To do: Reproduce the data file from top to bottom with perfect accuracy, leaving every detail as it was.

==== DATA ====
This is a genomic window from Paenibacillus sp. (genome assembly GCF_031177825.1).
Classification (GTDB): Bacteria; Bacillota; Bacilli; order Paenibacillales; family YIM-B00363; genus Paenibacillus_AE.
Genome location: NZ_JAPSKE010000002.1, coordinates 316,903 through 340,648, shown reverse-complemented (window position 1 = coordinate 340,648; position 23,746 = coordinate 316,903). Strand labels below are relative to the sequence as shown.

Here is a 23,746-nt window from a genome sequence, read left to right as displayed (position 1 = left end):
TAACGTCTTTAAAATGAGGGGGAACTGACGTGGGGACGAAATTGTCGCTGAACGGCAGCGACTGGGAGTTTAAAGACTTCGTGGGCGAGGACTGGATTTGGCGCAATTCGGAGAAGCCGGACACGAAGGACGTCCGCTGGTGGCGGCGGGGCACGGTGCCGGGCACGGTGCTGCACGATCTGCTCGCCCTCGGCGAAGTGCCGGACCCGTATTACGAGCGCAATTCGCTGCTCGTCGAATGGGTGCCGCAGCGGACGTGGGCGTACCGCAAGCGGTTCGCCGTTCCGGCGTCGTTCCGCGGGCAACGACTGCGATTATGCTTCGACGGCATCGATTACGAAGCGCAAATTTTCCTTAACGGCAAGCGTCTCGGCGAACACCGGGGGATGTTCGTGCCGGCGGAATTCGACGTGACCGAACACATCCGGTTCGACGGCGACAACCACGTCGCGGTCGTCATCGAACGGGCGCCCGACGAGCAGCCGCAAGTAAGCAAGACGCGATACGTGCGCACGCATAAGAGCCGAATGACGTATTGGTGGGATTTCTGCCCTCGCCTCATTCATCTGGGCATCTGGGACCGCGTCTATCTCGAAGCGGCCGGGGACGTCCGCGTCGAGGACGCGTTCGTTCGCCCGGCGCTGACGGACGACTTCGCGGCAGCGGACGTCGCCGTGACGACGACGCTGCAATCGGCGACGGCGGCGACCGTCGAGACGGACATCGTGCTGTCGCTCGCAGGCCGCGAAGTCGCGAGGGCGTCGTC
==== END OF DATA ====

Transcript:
This is a genomic window from Paenibacillus sp. (genome assembly GCF_031177825.1).
Classification (GTDB): Bacteria; Bacillota; Bacilli; order Paenibacillales; family YIM-B00363; genus Paenibacillus_AE.
Genome location: NZ_JAPSKE010000002.1, coordinates 316,903 through 340,648, shown reverse-complemented (window position 1 = coordinate 340,648; position 23,746 = coordinate 316,903). Strand labels below are relative to the sequence as shown.

Here is a 23,746-nt window from a genome sequence, read left to right as displayed (position 1 = left end):
TAACGTCTTTAAAATGAGGGGGAACTGACGTGGGGACGAAATTGTCGCTGAACGGCAGCGACTGGGAGTTTAAAGACTTCGTGGGCGAGGACTGGATTTGGCGCAATTCGGAGAAGCCGGACACGAAGGACGTCCGCTGGTGGCGGCGGGGCACGGTGCCGGGCACGGTGCTGCACGATCTGCTCGCCCTCGGCGAAGTGCCGGACCCGTATTACGAGCGCAATTCGCTGCTCGTCGAATGGGTGCCGCAGCGGACGTGGGCGTACCGCAAGCGGTTCGCCGTTCCGGCGTCGTTCCGCGGGCAACGACTGCGATTATGCTTCGACGGCATCGATTACGAAGCGCAAATTTTCCTTAACGGCAAGCGTCTCGGCGAACACCGGGGGATGTTCGTGCCGGCGGAATTCGACGTGACCGAACACATCCGGTTCGACGGCGACAACCACGTCGCGGTCGTCATCGAACGGGCGCCCGACGAGCAGCCGCAAGTAAGCAAGACGCGATACGTGCGCACGCATAAGAGCCGAATGACGTATTGGTGGGATTTCTGCCCTCGCCTCATTCATCTGGGCATCTGGGACCGCGTCTATCTCGAAGCGGCCGGGGACGTCCGCGTCGAGGACGCGTTCGTTCGCCCGGCGCTGACGGACGACTTCGCGGCAGCGGACGTCGCCGTGACGACGACGCTGCAATCGGCGACGGCGGCGACCGTCGAGACGGACATCGTGCTGTCGCTCGCAGGCCGCGAAGTCGCGAGGGCGTCGTC